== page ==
How To Get To The Point In Your Sales Copy

Craig Garber

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Yesterday I was going through a 7-Step Sales Copy Overhaul with a client of mine - - and he was having a bit of a problem “describing" what he was selling. He couldn't seem to find the right sales copy so he could “get to the point" describing himself or his selling process.

Frankly, he was selling himself short, by cutting his sales copy and his descriptions short, because he wanted to make sure he was “getting to the point" quickly enough.

You see, we've all been conditioned throughout our lives, to. . . “get to the point".

Early on in your career when you first started selling, your prospects knew they had leverage over you and so they demanded you “got to the point".

When you were little and you were trying to explain away one of your episodes of mis-behavior, your mom or your dad would say “Come on, get to the point. "

And while “getting to the point" may be all well and good when the person you're speaking to, actually understands what the point is. . .

Getting to the point too quickly in your sales copy, usually leads to. . .


See, my client is a bright guy. . . he has an excellent understanding of his own product. . . and he was keenly aware of what he was missing - but he just couldn't put his finger on exactly how to fill in the gaps and what to fill them in with.

And because he was concerned about “getting to the point" - and because by nature he tended to be on the quiet side. . . he wound up short-cutting critical descriptions about the products he was selling.

When I asked him to give me verbal descriptions though, he was right on the money.

All he needed to do, in this case, was NOT be so worried about getting to the point, and instead just sell the thing.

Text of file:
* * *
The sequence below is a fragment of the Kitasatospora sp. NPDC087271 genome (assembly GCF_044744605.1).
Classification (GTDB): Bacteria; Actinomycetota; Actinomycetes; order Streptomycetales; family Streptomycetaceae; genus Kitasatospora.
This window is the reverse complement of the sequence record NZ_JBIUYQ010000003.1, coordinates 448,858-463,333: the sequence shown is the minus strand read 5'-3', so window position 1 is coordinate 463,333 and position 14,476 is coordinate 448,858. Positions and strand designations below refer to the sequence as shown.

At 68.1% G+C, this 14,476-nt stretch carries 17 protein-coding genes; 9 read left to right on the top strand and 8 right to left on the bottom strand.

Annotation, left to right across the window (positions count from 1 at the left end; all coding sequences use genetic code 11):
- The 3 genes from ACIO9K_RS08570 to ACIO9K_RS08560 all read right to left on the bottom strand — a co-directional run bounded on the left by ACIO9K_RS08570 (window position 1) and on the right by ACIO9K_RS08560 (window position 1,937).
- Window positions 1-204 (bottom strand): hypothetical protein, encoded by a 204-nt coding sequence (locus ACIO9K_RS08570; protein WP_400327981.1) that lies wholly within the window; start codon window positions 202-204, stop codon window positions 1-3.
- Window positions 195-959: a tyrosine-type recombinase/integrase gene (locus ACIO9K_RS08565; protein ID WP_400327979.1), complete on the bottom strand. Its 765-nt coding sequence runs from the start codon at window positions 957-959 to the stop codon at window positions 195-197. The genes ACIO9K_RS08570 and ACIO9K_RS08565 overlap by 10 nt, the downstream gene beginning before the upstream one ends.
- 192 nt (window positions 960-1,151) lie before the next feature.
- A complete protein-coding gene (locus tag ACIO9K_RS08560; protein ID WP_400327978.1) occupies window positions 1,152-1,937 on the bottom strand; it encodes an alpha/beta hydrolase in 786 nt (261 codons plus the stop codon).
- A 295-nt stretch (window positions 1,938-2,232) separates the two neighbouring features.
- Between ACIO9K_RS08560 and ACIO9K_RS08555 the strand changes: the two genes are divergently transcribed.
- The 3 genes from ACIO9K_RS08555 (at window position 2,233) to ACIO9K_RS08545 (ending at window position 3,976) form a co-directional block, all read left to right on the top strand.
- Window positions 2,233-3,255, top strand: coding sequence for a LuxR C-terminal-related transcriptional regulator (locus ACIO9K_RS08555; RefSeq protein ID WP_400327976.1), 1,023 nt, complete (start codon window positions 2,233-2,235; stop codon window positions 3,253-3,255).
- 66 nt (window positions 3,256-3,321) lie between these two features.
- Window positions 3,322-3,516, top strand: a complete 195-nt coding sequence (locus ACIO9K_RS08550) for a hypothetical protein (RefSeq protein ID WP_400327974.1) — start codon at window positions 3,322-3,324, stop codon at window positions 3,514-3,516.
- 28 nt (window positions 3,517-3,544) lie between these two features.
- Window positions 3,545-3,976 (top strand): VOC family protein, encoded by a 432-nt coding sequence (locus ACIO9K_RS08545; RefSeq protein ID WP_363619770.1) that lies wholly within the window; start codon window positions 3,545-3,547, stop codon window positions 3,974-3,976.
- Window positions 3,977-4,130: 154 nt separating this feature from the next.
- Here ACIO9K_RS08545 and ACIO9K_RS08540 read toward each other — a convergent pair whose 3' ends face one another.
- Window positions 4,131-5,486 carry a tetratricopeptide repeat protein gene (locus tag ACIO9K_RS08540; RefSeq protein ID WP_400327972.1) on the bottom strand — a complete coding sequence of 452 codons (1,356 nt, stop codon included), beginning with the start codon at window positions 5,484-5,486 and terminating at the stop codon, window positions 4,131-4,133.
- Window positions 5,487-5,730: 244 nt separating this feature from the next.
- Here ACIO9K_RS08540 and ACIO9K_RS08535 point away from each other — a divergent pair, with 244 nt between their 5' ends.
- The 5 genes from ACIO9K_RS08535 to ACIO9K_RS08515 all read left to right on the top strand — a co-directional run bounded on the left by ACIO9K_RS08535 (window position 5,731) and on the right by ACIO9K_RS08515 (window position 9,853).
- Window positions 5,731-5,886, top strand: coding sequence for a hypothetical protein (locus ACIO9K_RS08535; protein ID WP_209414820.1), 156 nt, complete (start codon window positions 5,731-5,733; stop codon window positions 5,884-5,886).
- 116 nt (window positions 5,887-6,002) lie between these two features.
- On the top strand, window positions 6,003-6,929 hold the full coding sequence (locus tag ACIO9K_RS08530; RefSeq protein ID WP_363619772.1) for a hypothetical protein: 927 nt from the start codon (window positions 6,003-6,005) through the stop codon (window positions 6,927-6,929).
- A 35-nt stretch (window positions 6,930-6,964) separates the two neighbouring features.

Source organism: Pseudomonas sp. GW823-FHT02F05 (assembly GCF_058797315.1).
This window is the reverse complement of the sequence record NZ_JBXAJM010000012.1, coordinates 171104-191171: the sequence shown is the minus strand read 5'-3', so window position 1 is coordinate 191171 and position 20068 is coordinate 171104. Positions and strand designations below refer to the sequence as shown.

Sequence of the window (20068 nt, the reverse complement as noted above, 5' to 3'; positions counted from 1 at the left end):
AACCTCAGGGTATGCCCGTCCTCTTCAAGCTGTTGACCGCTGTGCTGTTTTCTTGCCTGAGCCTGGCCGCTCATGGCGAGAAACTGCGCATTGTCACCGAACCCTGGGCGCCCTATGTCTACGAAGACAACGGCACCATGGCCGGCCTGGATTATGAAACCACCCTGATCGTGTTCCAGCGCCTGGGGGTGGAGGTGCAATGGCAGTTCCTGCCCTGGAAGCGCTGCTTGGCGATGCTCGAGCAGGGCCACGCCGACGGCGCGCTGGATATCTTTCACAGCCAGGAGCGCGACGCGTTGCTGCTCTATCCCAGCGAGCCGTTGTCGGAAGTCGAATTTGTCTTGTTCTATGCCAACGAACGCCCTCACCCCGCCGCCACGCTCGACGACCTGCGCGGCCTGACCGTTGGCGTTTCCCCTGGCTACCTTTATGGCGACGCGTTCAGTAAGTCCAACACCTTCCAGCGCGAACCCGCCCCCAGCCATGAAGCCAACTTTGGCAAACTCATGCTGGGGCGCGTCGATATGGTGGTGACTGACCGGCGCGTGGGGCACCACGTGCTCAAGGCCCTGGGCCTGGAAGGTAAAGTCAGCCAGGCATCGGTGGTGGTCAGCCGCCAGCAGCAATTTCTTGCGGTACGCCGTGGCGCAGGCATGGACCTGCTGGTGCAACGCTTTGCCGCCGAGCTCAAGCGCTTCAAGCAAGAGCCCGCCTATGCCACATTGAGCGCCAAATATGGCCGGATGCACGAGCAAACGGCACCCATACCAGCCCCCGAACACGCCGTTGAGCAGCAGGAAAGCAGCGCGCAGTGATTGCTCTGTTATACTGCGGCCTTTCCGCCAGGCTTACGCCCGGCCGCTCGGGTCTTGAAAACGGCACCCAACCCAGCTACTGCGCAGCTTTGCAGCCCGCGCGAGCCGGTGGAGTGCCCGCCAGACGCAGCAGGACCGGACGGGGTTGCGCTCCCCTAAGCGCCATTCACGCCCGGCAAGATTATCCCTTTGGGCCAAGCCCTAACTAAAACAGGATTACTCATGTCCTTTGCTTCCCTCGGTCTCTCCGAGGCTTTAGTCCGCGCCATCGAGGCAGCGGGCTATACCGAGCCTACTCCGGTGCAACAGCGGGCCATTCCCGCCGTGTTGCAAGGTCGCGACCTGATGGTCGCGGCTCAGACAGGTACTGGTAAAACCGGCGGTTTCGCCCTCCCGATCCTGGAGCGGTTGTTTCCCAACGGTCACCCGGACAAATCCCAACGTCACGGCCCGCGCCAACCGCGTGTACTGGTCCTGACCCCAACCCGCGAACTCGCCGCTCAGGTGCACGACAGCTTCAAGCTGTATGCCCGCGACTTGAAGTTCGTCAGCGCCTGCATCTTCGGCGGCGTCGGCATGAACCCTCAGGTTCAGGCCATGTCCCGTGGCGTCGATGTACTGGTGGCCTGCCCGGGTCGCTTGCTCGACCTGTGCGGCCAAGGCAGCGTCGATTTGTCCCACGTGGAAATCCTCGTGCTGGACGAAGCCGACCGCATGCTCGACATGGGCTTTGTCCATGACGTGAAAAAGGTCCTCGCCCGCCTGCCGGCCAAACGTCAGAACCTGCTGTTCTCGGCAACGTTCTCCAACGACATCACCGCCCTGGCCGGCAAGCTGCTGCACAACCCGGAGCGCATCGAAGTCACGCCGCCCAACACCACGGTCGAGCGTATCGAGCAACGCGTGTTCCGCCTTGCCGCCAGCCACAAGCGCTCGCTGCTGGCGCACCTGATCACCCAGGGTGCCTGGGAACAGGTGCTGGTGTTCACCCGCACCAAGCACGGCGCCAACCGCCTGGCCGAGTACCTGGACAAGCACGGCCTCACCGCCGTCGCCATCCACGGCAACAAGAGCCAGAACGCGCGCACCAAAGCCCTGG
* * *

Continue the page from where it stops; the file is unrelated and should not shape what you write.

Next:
You've got to remember - while you certainly don't want to “waste" any words. . . for the most part, your prospect DOESN'T have the foggiest idea what you're talking about in the first place unless you tell them.

Don't be SO pre-occupied with “getting to the point", you take too many short cuts and your prospect winds up with no idea of what you're even selling.

The truth is, you DO need to have longer conversations with your prospects, educating them and empathizing with them. . . and that's why (good) long sales copy outpulls (lesser quality)

shorter sales copy.

The trick is, just be entertaining along the way, and of course, never. . . EVER. . .commit the cardinal sin of marketing, which is. . .being. . . boring.

Now go sell something,

Craig Garber

P. S. Check out all the prior archives you've been missing, right here at:

P. P. S. If you know someone who could benefit from this tip, then do the right thing and forward this tip on to them.

If you want to know how to consistently attract a steady stream of fresh new prospects, who are pre-qualified, eager, and excited about buying from you, then Craig Garber - recognized by his peers as America's Top Direct-Response Copywriter - can show you exactly how to do this, step-by-step. Garber's written winning promotions across a HUGE variety of industries and you can see them all for yourself on his website at


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